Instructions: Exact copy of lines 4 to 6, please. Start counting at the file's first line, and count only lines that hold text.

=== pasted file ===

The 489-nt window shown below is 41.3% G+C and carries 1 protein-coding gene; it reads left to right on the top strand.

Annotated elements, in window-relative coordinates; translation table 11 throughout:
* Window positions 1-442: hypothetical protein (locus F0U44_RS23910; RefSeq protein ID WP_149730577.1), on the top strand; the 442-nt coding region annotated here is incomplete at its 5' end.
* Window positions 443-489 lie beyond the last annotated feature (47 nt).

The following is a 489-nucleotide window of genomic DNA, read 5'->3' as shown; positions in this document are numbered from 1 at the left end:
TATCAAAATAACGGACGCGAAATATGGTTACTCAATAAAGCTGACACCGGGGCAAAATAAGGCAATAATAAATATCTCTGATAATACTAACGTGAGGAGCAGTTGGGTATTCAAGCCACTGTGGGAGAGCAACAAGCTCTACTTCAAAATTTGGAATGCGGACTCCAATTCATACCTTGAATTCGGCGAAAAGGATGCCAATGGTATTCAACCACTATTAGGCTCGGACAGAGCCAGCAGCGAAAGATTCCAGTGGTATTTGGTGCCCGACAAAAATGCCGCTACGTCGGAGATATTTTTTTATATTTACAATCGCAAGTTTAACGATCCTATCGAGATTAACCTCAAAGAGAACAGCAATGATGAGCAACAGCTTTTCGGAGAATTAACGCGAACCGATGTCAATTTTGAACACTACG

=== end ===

* Window positions 443-489 lie beyond the last annotated feature (47 nt).

The following is a 489-nucleotide window of genomic DNA, read 5'->3' as shown; positions in this document are numbered from 1 at the left end:
TATCAAAATAACGGACGCGAAATATGGTTACTCAATAAAGCTGACACCGGGGCAAAATAAGGCAATAATAAATATCTCTGATAATACTAACGTGAGGAGCAGTTGGGTATTCAAGCCACTGTGGGAGAGCAACAAGCTCTACTTCAAAATTTGGAATGCGGACTCCAATTCATACCTTGAATTCGGCGAAAAGGATGCCAATGGTATTCAACCACTATTAGGCTCGGACAGAGCCAGCAGCGAAAGATTCCAGTGGTATTTGGTGCCCGACAAAAATGCCGCTACGTCGGAGATATTTTTTTATATTTACAATCGCAAGTTTAACGATCCTATCGAGATTAACCTCAAAGAGAACAGCAATGATGAGCAACAGCTTTTCGGAGAATTAACGCGAACCGATGTCAATTTTGAACACTACG